The Continuing Education of the New Deputy Director

Bill Caram, Deputy Executive Director, Pipeline Safety Trust

Bill Caram, Deputy Executive Director, Pipeline Safety Trust

I’m now in my 4th week, and the state of our nation’s pipeline safety continues to shock me.  I have seen many examples of the industry writing its own rules.  Why the regulators abdicate this important work is beyond me.  Expect to hear more from Carl on this soon.

But I’d like to focus on something else in my space this week.  As I dig into each area of pipeline safety, I continually run into the same question in my head – Why on earth don’t these regulations go far enough!?  Surprisingly, there is generally one answer – the Cost-Benefit Requirement. 

Why is it that in response to a Congressional Mandate after the catastrophic failures of Enbridge in Michigan and PG&E in San Bruno, CA does PHMSA come back with such a tepid response that barely scratches the surface of what is truly needed?  The Cost-Benefit Requirement.  Any new proposed regulation must make economic sense for the industry.  Any proposed rule must not cost too much relative to the benefits.  I’d like to clearly state here that the benefits we are talking about are not just protecting our clean water and natural world, but also human life.  I’m morbidly curious what dollar value is placed on a human life in their calculations.  And on the cost side of the equation, who calculates what a new proposed rule would cost?  The industry groups do.  I don’t know about you, but this shocked me.

Also embedded in this requirement is a classic Catch-22, on par in absurdity with much of the novel’s circular logic:

  • New regulations need to pass the cost-benefit test.
  • In order to pass the cost-benefit test, the agency needs to calculate benefits (read human lives saved).
  • In order to calculate benefits, incidents need to be reported.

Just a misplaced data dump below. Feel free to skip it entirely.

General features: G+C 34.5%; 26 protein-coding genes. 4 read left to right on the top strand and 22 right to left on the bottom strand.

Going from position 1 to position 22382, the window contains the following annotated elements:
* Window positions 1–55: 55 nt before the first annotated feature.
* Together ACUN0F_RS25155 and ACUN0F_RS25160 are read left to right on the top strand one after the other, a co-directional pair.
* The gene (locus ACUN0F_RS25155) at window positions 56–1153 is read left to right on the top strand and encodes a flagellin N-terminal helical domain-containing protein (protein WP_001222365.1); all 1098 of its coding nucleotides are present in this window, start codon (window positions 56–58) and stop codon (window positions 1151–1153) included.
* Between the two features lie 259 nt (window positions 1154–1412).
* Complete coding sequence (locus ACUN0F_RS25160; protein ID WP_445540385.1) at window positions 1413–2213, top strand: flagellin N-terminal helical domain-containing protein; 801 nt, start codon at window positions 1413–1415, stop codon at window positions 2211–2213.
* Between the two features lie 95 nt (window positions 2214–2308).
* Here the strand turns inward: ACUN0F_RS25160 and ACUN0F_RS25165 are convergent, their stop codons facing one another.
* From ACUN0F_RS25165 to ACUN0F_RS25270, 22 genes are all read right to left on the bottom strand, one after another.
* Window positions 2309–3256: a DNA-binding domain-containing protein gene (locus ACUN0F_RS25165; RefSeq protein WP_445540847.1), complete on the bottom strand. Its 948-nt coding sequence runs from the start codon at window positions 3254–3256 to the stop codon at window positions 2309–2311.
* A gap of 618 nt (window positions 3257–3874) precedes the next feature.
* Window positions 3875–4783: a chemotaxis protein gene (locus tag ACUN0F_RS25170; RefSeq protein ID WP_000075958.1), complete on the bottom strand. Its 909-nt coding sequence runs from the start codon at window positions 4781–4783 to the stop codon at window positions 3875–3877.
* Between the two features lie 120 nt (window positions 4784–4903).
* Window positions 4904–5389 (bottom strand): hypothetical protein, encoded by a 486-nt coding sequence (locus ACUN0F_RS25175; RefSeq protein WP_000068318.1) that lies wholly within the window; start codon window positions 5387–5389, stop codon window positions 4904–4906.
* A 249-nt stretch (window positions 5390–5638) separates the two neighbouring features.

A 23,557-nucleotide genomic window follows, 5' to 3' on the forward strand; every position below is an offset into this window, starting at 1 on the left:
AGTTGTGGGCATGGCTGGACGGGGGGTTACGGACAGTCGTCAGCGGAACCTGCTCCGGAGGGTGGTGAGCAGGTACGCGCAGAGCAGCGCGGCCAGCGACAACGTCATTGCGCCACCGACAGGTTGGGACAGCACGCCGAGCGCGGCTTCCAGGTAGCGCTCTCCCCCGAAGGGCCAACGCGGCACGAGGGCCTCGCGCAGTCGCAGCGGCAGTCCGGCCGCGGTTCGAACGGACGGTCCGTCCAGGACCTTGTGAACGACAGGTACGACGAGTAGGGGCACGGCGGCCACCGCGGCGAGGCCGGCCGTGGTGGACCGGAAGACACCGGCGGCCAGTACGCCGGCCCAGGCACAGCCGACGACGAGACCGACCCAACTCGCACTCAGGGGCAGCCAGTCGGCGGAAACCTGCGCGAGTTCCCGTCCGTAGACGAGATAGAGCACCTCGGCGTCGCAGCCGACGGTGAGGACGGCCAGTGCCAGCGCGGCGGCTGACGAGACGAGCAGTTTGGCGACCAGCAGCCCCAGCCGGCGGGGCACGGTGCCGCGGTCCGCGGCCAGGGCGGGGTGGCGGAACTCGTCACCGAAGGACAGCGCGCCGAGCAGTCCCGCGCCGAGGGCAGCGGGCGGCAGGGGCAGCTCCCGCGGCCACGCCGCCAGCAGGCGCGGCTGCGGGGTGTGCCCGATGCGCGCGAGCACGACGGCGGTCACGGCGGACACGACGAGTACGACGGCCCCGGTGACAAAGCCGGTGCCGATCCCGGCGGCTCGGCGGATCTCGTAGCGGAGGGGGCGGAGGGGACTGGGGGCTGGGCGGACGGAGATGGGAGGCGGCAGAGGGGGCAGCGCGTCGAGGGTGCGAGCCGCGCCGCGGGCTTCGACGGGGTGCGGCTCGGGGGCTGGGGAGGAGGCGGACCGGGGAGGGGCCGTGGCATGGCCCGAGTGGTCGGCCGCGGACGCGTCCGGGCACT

• In order to be reported, incidents need to be part of a regulated system.
  • In order to be part of a regulated system, we need to pass new regulations.
  • Return to the top and repeat

This system is maddening, broken, and needs an overhaul.

How did we get here?  Are other regulatory agencies similarly hamstrung?  To answer these questions, we need to revisit the mid-1990’s and Newt Gingrich’s “Contract with America”.  House Republicans had an ideological belief that “overburdensome” regulations were counterproductive and believed instead in “Rationalism” when it came to environmental, health, and safety standards – cost-benefit requirements comprising a core tenet of this “rationalist” approach.  It turns out that their power to induce change was relatively short-lived and they were able to apply this mandate to only one piece of legislation – The Pipeline Safety Act of 1996, passed in response to the explosion on a pipeline owned by the Texas Eastern Transmission Corporation in Edison, NJ.  Our nation’s pipeline industry is the only industry protected by such an explicit and codified cost-benefit test.

We can blame this requirement for much of our regulatory shortfall.  Why aren’t our more than 400,000 miles of natural gas gathering lines regulated at all?  Why don’t we have better standards for leak detection and responsive shut-off?  Why aren’t pipeline segments that cross rivers sufficiently protected?  Largely, because of the cost-benefit requirement.

It is irreconcilable to have a regulatory agency and industry group tout the goal of “zero-incidents” while hiding behind this requirement that explicitly allows for incidents.  It is unfathomable to trust industry to calculate costs.  It is unconscionable to assign a dollar value to a human life.  We need to abolish the cost-benefit requirement.

I believe that our safety, health, and environment should be subject to more vigilant standards that are responsive to public values, not oil and gas companies’ bottom lines.

 

A Few Early Thoughts From The Pipeline Safety Trust’s New Deputy Director

I am honored and excited to join the Pipeline Safety Trust as Deputy Director.  I want to thank the board for the trust they are placing in me and the staff for the warm welcome and assistance with this transition.  I certainly did not imagine starting this new position in the middle of a global crisis but, while challenging in many ways, it has allowed me much more time to soak up information about our nation’s pipeline safety systems.